Elder Bednar speaks at Engineering Building dedication

BYU Photo
Elder David A. Bednar addresses the crowd gathered at the dedication of the new Engineering Building. (BYU Photo)

Elder David A. Bednar of the Quorum of the Twelve Apostles for The Church of Jesus Christ of Latter-day Saints spoke about being grateful for those who came before at the dedication of BYU’s new Engineering Building on Tuesday, Dec. 4.

The newest building on BYU’s campus is “a remarkable facility, the result of a lot of planning and a lot of generous donations,” according to BYU President Kevin J Worthen.

The building’s construction was possible with the help of $85 million, 100 percent funded by more than 17,000 donors, according to the dedication program.

The building took 27 months to construct and has been operational for three months. It has five floors and is 180,000 square feet total, while the engineering research laboratory has two floors and is 20,000 square feet total.

Jaren Wilkey
Students study in one of the common areas available in the new engineering building. (Jaren Wilkey, BYU Photo)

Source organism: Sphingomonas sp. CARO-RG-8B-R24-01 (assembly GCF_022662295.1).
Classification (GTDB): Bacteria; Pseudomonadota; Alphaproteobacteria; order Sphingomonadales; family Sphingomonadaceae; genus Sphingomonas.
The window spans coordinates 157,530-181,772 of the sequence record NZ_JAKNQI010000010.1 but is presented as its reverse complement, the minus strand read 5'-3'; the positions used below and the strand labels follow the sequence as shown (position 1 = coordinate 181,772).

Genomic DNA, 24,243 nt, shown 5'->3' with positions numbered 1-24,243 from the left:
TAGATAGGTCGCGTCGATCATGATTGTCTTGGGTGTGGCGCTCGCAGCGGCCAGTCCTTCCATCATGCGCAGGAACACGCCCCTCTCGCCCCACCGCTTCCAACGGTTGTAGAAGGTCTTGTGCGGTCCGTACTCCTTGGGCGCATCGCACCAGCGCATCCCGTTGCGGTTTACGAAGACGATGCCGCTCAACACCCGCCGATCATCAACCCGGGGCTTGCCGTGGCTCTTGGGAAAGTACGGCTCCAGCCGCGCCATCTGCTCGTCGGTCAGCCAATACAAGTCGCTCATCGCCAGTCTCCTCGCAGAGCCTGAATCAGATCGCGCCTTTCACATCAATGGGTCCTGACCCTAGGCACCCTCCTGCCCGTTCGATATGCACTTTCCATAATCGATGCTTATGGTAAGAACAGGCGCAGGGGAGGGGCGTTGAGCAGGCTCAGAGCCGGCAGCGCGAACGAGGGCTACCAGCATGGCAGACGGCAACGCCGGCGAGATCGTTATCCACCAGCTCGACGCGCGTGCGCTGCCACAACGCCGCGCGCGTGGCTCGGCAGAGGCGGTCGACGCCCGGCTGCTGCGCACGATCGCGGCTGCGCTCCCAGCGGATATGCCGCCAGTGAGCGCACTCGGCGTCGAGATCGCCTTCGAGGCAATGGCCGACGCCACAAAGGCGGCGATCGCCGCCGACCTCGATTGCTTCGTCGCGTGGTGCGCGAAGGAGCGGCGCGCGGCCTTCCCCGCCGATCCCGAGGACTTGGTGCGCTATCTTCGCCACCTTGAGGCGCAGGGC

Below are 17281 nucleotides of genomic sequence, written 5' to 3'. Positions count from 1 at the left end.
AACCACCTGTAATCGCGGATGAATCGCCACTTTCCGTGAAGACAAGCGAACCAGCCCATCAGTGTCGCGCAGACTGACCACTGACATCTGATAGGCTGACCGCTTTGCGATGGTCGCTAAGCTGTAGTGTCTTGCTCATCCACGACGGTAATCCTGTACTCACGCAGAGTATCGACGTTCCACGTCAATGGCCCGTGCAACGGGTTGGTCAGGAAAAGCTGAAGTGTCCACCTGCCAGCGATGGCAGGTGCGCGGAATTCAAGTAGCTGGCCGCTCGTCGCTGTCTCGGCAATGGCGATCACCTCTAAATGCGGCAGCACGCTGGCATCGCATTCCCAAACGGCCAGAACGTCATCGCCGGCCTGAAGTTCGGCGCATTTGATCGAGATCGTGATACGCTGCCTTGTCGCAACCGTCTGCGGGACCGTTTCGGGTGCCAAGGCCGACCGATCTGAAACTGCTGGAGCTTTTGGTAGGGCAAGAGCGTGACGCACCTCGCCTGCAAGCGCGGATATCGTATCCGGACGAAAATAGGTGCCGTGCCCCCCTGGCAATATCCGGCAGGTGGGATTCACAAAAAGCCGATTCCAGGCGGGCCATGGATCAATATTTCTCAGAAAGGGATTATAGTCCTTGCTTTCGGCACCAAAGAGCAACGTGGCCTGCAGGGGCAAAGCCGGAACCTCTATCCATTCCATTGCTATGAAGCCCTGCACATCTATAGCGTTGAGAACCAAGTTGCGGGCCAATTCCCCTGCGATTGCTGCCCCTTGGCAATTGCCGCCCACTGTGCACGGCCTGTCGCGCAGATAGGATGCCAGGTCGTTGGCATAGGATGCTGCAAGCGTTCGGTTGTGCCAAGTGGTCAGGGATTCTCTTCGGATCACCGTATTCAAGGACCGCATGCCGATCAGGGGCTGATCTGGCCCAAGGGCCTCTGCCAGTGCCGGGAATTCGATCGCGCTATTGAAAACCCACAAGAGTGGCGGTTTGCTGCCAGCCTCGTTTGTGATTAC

A feature exclusive to the new building includes Harvey’s Cafe — named in honor of Harvey Fletcher, the first dean of the College of Engineering. The innovation floor also includes prototyping facilities, entrepreneurship infrastructure, student club commons and project labs. Team rooms provide students with a place for collaborative study, and an engineering research laboratory includes access to two wind tunnels, a water tunnel, engine test facilities and combustion reactors.

Jaren Wilkey
Class being taught in the new Engineering Building. (Jaren Wilkey, BYU Photo)

According to the program, when the Ira A. Fulton College of Engineering opened in 1953, it had 250 students. Now approximately 65 years later, it has 4,200 students.

“While the initial curriculum focused on engineering science to reduce the need for high-cost engineering laboratories, it didn’t take long for faculty members to introduce hands-on experiences in which students could apply the theoretical principles taught in the classroom,” Worthen said. “The new classrooms enable faculty to employ cutting-edge teaching paradigms that combine lecture and collaborative problem-solving, and the modern teaching and research laboratories support student and faculty learning activities essential for a vibrant environment of  discovery and innovation.”

BYU Photo
Elder David A. Bednar speaks at the dedication of the new Engineering Building. (BYU Photo)

In his dedication remarks, Elder Bednar spoke about why it is necessary to hold events like groundbreakings and dedications. He said it is to express gratitude and to celebrate a new season.

He encouraged attendees to honor the past as students and faculty move into a “new season” and a new Engineering Building. He also told students that they owe it those who have come before them to be their best.

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